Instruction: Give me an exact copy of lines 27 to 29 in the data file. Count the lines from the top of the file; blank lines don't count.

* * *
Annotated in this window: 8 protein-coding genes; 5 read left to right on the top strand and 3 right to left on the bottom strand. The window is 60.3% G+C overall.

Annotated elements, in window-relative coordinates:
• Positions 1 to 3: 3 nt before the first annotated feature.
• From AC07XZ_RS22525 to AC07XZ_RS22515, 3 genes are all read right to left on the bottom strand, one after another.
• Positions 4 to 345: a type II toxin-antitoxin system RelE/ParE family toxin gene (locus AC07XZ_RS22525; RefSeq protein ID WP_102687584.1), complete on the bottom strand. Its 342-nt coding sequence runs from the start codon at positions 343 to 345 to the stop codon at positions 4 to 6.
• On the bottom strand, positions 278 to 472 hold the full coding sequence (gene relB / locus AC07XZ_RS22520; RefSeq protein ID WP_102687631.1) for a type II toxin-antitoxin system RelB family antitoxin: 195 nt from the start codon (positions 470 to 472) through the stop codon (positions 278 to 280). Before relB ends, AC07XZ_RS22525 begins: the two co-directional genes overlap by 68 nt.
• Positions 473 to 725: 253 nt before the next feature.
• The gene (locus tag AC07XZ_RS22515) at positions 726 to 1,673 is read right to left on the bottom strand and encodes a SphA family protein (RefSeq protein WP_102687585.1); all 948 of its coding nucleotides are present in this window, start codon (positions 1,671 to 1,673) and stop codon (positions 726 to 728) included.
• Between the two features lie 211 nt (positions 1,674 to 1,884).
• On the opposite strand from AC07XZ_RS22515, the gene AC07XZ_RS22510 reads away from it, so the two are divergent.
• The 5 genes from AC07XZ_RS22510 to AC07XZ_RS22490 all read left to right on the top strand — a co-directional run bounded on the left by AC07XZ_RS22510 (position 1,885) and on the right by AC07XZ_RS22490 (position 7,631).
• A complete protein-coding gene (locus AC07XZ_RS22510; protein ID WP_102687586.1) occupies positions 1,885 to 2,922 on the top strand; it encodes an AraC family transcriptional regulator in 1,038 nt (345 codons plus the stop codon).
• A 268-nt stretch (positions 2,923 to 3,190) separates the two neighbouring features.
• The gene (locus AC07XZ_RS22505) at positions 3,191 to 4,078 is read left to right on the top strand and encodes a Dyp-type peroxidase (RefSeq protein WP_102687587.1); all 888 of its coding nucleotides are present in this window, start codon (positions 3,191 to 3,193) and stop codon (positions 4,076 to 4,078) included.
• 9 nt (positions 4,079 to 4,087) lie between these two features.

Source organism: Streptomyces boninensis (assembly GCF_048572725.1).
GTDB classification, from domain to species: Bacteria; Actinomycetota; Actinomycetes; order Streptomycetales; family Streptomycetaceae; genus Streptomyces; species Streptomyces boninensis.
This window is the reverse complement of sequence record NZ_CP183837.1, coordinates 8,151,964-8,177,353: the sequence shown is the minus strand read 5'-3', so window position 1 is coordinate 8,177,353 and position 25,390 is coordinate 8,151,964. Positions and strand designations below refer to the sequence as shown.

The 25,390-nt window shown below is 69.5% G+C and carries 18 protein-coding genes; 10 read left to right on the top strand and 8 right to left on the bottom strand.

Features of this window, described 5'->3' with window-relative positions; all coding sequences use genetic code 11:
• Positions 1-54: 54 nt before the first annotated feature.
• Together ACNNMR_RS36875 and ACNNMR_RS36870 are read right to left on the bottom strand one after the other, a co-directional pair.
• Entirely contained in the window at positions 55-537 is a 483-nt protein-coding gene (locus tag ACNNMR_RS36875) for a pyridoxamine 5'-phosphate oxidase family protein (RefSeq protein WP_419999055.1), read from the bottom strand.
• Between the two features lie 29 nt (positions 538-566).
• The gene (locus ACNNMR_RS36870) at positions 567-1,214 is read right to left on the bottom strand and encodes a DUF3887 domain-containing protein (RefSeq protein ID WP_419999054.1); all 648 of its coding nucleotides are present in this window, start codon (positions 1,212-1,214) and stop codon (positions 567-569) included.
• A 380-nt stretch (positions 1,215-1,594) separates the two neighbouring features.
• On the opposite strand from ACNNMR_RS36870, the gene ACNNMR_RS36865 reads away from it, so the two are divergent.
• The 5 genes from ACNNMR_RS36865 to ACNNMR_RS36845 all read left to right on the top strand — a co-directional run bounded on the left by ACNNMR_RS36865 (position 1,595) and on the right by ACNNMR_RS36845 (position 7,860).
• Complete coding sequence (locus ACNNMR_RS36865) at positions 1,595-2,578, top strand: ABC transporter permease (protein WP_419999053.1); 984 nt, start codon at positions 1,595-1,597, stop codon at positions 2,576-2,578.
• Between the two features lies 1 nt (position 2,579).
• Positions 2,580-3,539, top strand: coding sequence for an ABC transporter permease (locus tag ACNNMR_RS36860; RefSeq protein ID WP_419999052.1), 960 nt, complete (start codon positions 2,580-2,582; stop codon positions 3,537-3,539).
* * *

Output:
• On the opposite strand from ACNNMR_RS36870, the gene ACNNMR_RS36865 reads away from it, so the two are divergent.
• The 5 genes from ACNNMR_RS36865 to ACNNMR_RS36845 all read left to right on the top strand — a co-directional run bounded on the left by ACNNMR_RS36865 (position 1,595) and on the right by ACNNMR_RS36845 (position 7,860).
• Complete coding sequence (locus ACNNMR_RS36865) at positions 1,595-2,578, top strand: ABC transporter permease (protein WP_419999053.1); 984 nt, start codon at positions 1,595-1,597, stop codon at positions 2,576-2,578.